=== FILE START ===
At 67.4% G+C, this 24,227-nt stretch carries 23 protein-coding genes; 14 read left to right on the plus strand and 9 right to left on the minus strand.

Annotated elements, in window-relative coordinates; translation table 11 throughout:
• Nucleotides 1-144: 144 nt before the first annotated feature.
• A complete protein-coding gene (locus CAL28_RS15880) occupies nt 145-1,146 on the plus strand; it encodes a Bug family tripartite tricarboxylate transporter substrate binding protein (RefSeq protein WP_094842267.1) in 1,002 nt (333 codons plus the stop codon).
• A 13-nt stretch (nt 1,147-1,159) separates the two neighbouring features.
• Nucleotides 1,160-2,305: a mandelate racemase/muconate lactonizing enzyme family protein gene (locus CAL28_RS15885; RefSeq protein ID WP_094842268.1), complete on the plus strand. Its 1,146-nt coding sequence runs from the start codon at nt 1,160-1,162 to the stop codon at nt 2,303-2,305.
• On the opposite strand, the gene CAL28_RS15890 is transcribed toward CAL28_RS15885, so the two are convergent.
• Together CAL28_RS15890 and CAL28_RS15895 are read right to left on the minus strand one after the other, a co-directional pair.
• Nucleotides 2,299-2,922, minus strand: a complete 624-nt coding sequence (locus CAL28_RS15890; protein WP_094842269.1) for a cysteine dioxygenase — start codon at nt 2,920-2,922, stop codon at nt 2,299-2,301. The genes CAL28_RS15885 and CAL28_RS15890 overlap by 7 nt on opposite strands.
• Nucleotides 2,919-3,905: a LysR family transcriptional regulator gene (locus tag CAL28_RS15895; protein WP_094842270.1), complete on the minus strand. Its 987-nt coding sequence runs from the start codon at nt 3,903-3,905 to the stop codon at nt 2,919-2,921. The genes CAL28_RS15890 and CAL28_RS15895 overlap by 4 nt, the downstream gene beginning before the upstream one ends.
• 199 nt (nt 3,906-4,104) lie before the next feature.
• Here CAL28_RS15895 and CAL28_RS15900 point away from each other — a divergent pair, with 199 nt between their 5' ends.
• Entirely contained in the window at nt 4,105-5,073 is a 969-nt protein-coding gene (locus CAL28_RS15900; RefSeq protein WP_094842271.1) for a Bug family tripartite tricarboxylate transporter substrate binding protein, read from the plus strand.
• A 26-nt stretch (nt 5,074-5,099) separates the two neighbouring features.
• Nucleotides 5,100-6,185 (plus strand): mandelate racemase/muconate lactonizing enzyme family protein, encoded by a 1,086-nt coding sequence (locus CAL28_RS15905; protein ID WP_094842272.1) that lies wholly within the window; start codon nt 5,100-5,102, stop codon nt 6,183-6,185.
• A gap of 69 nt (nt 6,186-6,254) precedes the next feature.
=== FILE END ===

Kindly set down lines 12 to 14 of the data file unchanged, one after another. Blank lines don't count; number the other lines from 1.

• Here CAL28_RS15895 and CAL28_RS15900 point away from each other — a divergent pair, with 199 nt between their 5' ends.
• Entirely contained in the window at nt 4,105-5,073 is a 969-nt protein-coding gene (locus CAL28_RS15900; RefSeq protein WP_094842271.1) for a Bug family tripartite tricarboxylate transporter substrate binding protein, read from the plus strand.
• A 26-nt stretch (nt 5,074-5,099) separates the two neighbouring features.